Statistics from Altmetric.com
Commentary on: Sanders J and Blaylock R. “Anxious and traumatized”: Users’ experiences of maternity care in the UK during the COVID-19 pandemic. Midwifery 2021;102. doi: 10.1016/j.midw.2021.103069.
Implications for practice and research
Clinicians can use these findings to prioritise the return to visitor’s access in organisation of maternity services in the ‘new normal’ post pandemic.
Evidence-based research are needed to discover the findings of short-term and long-term impact from visitor restrictions on families.
There is a growing body of evidence supporting the emotional, psychological and physical trauma inflicted on women who experienced visitor restrictions while receiving maternity care after 11 March 2020 during the COVID-19 pandemic.1 The study employed the quantitative and qualitative format to demonstrate the number of women who experienced this trauma from the implementation of visitor’s restrictions in the UK maternity ward.1
The researchers conducted an online survey on women who experienced pregnancy after 11 March 2020 to explore user’s experiences of COVID-19 public health messaging and ‘social distancing during maternity care across the UK’. The data were collected between June and September 2020. A framework analysis for the free-text data and generated descriptive statistics was used to analyse and explain the findings.
The study recruited 524 women who completed a survey, 65.7% were pregnant during the survey, 33.9% had given birth and 14 participants reported terminations. The participants reported an appreciation for the quick adaptations to reduce risk to the public and staff in the battle against COVID-19 enforced by the NHS, but reported that the same restrictions resulted in the feeling that their antenatal and postnatal care were inadequate with great emotional cost. Some reported feeling isolated and sad in the postnatal period with frustration in the lack of staff to help them care for their new baby and others suggested that the same restrictions have reinforced inequalities in healthcare,2 manifesting itself in maternal care.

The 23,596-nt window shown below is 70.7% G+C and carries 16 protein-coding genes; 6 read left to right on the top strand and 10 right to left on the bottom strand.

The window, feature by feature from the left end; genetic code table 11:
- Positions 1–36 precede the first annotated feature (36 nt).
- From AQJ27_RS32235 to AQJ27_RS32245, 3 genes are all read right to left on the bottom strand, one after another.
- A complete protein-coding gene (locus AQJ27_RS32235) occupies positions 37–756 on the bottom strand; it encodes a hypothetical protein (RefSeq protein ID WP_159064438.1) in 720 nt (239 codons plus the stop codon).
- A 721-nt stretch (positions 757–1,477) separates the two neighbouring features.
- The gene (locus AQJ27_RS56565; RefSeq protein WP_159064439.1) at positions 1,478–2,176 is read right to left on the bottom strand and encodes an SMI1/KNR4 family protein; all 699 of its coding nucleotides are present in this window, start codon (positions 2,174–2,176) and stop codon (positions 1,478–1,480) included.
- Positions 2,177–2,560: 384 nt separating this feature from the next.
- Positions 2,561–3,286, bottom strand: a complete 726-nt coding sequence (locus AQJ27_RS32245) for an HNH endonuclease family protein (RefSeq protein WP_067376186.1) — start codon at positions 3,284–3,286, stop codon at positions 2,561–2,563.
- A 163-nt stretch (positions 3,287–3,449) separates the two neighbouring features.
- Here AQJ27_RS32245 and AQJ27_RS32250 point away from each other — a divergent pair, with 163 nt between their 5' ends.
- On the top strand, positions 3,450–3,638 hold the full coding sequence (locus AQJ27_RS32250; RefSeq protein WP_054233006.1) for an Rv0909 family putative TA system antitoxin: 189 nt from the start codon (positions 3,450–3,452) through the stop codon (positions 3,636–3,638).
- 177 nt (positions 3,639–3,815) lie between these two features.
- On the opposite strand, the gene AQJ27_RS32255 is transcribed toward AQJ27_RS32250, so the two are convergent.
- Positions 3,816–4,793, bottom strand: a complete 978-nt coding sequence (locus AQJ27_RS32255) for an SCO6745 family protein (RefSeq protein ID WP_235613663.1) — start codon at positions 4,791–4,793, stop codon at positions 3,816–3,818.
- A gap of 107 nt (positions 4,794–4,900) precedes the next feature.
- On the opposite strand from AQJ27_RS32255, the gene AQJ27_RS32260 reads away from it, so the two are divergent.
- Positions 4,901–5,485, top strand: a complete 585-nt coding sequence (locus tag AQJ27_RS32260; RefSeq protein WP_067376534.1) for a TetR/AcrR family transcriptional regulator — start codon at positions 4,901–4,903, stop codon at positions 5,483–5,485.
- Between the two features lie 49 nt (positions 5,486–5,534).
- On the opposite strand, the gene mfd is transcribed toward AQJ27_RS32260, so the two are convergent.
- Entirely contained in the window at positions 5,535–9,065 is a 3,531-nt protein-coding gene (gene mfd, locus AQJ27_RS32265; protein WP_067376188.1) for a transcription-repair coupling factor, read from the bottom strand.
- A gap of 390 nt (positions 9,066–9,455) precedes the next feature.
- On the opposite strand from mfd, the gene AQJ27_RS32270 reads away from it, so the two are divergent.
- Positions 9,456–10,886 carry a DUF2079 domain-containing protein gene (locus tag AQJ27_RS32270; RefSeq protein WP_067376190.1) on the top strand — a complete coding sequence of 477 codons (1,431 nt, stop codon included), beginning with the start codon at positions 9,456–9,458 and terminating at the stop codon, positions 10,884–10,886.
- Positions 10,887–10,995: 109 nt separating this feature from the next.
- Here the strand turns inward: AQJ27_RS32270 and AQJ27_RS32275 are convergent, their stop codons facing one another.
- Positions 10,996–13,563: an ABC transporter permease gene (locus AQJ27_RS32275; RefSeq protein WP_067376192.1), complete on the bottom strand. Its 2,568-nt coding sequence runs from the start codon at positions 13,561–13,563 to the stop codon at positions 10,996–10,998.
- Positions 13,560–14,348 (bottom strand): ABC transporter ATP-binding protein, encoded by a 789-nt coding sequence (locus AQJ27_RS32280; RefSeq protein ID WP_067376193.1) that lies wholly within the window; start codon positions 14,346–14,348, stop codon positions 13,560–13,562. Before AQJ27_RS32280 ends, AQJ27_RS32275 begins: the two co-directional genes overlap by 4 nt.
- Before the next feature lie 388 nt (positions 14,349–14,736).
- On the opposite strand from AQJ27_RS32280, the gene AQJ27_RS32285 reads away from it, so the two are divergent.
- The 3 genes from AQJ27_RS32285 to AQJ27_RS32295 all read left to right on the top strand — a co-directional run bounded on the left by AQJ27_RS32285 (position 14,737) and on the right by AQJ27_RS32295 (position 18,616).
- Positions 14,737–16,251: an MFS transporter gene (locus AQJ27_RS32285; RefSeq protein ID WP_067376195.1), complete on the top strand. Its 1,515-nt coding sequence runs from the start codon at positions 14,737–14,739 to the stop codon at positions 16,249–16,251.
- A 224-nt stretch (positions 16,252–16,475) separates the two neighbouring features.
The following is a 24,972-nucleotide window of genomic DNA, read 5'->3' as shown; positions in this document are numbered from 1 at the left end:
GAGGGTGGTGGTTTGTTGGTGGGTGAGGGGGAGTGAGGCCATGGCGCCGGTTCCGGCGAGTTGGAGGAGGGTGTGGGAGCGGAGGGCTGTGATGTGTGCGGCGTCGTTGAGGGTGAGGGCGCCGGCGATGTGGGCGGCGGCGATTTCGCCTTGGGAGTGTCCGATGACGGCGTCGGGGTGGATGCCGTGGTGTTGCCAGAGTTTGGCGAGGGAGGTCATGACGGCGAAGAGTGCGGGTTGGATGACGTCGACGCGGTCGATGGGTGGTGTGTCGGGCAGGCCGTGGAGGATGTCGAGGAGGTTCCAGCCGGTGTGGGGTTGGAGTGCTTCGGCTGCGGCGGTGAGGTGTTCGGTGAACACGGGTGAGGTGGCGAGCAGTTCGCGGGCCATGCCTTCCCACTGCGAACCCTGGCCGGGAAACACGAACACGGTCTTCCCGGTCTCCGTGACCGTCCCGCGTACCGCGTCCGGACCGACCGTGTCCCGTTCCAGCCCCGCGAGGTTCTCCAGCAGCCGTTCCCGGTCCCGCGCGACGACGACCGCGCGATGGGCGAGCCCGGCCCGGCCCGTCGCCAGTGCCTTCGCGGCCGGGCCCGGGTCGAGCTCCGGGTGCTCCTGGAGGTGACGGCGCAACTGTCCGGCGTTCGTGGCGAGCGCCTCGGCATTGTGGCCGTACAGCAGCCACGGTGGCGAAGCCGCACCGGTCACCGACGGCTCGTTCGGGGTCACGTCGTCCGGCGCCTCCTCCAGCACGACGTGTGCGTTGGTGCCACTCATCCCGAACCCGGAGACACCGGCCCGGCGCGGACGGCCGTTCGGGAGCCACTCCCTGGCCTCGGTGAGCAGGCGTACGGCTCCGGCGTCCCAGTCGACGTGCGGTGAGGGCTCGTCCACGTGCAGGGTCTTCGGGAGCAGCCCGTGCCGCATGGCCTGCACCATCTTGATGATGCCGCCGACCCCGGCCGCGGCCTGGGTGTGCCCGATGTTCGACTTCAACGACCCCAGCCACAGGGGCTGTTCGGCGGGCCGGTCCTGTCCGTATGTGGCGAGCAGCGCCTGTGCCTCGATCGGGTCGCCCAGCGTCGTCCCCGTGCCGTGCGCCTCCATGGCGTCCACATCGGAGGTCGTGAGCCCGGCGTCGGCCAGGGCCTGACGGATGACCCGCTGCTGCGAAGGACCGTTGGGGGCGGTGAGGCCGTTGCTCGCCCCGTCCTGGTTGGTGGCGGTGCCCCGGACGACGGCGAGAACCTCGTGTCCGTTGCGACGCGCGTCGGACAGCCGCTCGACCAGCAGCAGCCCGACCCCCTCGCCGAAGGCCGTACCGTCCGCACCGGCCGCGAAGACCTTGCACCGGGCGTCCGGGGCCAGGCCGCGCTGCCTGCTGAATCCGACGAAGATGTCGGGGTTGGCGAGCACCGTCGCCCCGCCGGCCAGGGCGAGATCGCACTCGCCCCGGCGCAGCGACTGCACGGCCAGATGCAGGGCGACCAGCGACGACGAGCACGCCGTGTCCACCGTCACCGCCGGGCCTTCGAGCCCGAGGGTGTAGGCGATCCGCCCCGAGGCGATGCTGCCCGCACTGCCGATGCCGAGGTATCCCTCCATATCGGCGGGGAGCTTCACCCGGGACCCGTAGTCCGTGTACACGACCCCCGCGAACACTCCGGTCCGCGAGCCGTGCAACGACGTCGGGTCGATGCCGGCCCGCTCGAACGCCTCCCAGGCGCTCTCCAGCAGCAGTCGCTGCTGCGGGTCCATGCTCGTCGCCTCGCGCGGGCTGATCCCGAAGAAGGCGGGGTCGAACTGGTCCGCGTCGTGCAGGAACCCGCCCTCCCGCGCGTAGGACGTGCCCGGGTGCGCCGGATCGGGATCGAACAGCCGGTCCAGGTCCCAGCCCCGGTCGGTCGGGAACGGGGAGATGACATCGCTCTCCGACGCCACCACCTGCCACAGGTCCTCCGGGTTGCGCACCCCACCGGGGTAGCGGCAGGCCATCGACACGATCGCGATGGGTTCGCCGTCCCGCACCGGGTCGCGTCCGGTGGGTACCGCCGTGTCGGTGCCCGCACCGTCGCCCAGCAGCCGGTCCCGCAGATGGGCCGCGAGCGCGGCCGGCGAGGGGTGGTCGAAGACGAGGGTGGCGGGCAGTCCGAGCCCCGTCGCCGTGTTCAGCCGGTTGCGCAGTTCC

The postpartum period is an especially challenging time for most women. In a study conducted on 575 Italian women to explore the psychological stress experienced by women during this period, it was reported that this period was perceived as particularly challenging and stressful and had significant impact on the women’s well-being.3 The findings from the exploration of users’ experiences of maternity care in the UK during the COVID-19 pandemic reported a similar finding but compounded by the change from face-to-face care to virtual and the restrictions of partners’ presence in the hospital and radiology settings.
While the women reported to be happy to adopt the precautionary approach in an environment of extreme anxiety and uncertainty, the participants were not anticipating some of the negative consequences, including missed clinical care, confusion over advice and distress and emotional trauma for women. The women reported an escalation of anxiety and sadness particularly in the postpartum period.1
For some, this emotional state had an impact on their recovery, while others reported a negative impact on their ability to care for their newborns.1 As this pandemic is approaching to an end, we are left to live in a new normal. Continuation of the stringent COVID-19 service restrictions within maternity services may not be warranted in the same measures considering the negative impact on the psychological and physical distress reported by the women and their families.4
It is imperative that both researchers and healthcare providers work together to continue exploring all of the challenges reported by the participants, of special concerns are the reports of mental health declined in the form of anxiety and depression with delayed recovery in the postpartum period. Not addressing these challenges can impinge on the new mother’s ability of a full recovery and care for themselves and their newborn baby.5
Competing interests None declared.
Provenance and peer review Commissioned; internally peer reviewed.
If you wish to reuse any or all of this article please use the link below which will take you to the Copyright Clearance Center’s RightsLink service. You will be able to get a quick price and instant permission to reuse the content in many different ways.